BB: Yeah, definitely. We're getting pressure for this all the time as a clearer line is being drawn between IT and OT. IT departments are really pushing for this, because they understand the value and the benefit. Frankly, as workers, you and I, Tom, we have Microsoft systems everywhere likely, and that kind of thinking creates the standard we expect to see, so when you move down into the maintenance process, you have that same expectation.
In regards to cloud, one of my favorite examples is John Deere. I love their example because in farming - one of the last places you think technology would really grab ahold or cloud would really grab ahold, they've automated tractors and put all sorts of sensors on your equipment, like a combine harvester, so that they can get data down in the field – what's happening on every square yard. So they're measuring yields as they harvest, they're measuring soil conditions, and they're sending all that up to the cloud, and that's the farmer's data.
Here's where I think the shift is happening is the cloud now enables all sorts of business models to arise on top of that. Let's say in the case of John Deere, 5 years ago I talked to them, they had 20 external users of APIs of that farmer's data. And I just listened to a podcast and they're now at 400 – four hundred users of that data. The cloud enabled that, and what's happening there is, business models are being enhanced on top of it. Like a fertilizer company, right? They can see that farmer's field data and the yields, and then they can provide back to the farmer a customized fertilizer solution that then goes down into the tractor when they go out tomorrow and fertilize. So for fertilizer companies, this makes a lot of sense. Insurance companies are looking at that. So now they can get a better idea of what their real exposure is across all these farms. Other equipment manufacturers are plugging into that data and coming up with new and different equipment that they could hook behind a tractor and send out to the field. Even drone manufacturers are using that, so they can send out drones to go look at bad spots or hot spots and diagnose without a farmer having to go out in the field. You have all these innovation layers that are enabled on top of cloud.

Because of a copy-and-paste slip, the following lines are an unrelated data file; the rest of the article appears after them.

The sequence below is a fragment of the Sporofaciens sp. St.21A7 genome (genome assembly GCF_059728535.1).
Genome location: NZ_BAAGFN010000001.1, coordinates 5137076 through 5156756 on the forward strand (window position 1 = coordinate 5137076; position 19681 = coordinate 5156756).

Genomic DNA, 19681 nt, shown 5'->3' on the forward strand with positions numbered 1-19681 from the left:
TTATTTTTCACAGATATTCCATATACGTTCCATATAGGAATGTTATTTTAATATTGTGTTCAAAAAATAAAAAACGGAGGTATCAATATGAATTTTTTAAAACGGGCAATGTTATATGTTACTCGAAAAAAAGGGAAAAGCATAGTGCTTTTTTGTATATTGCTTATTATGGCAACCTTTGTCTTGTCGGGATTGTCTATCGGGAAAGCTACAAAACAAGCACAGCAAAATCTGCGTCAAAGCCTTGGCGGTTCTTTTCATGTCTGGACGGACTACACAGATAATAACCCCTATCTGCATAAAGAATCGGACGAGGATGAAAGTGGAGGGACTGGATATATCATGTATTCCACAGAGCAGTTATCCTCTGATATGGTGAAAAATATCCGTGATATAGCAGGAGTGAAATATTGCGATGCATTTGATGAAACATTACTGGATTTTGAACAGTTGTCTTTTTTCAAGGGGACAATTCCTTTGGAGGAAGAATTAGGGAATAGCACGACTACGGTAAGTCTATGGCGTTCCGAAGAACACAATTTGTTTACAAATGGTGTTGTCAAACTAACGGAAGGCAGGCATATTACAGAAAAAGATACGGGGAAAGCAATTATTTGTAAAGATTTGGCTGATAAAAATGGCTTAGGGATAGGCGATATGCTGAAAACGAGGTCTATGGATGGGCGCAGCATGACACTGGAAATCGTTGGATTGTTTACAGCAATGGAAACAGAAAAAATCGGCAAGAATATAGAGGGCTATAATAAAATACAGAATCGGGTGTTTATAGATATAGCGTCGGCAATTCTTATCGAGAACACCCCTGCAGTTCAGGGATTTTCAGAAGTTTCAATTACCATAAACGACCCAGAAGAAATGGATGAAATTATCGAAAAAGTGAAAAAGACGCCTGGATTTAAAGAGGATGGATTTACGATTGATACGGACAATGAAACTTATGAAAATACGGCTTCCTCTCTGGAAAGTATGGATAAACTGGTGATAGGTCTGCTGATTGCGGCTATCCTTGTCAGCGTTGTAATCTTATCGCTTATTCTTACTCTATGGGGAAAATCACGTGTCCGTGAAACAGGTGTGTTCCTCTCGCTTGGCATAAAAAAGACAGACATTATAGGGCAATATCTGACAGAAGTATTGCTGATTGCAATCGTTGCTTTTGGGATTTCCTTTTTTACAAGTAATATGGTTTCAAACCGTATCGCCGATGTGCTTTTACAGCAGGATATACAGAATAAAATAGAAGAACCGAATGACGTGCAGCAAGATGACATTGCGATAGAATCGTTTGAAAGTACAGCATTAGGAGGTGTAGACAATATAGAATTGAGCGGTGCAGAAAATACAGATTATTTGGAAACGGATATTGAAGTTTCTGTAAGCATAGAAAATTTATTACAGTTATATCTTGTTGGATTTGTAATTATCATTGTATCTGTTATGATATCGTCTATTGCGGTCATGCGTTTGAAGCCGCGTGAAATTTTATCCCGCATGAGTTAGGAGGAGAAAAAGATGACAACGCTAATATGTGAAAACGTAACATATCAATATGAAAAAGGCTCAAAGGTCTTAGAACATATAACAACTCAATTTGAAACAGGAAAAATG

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So for us and back to the maintenance department, I think that those examples are really real. The change is coming, albeit a bit slower. That's a little bit scary that we're moving slower than farmers. But what it does is it's forcing us to connect our systems, decide what data we're willing to take out of the plant, and then what partnerships we're willing to forge to take advantage of that.
Those questions are what we're challenging with now, and I think what that'll lead to, in our world, is an extension of the players in the vendor supplier relationship. If we build these connections to the cloud, now, raw material ingredient suppliers might be interested in seeing yield or process information. I used to work in the plastics industry. Never once did we think about sharing the output of our plastic extrusion parameters back with the pellet suppliers, or with the raw material suppliers. What if we had done that? Could their chemists had come up with a better way to formulate for our specific processes? Probably, right? So I think sharing that data will enable raw material suppliers to change.
And then another one that I think a lot about lately is sustainability. Downstream, what if our water and wastewater plants could be connected back to how we're consuming and using water in our plants, and then help drive better programs together using real-time information that we could load, balance, recycle, all those kinds of things? Those are new and interesting models that could emerge out of cloud-based initiatives and data sharing and partnerships.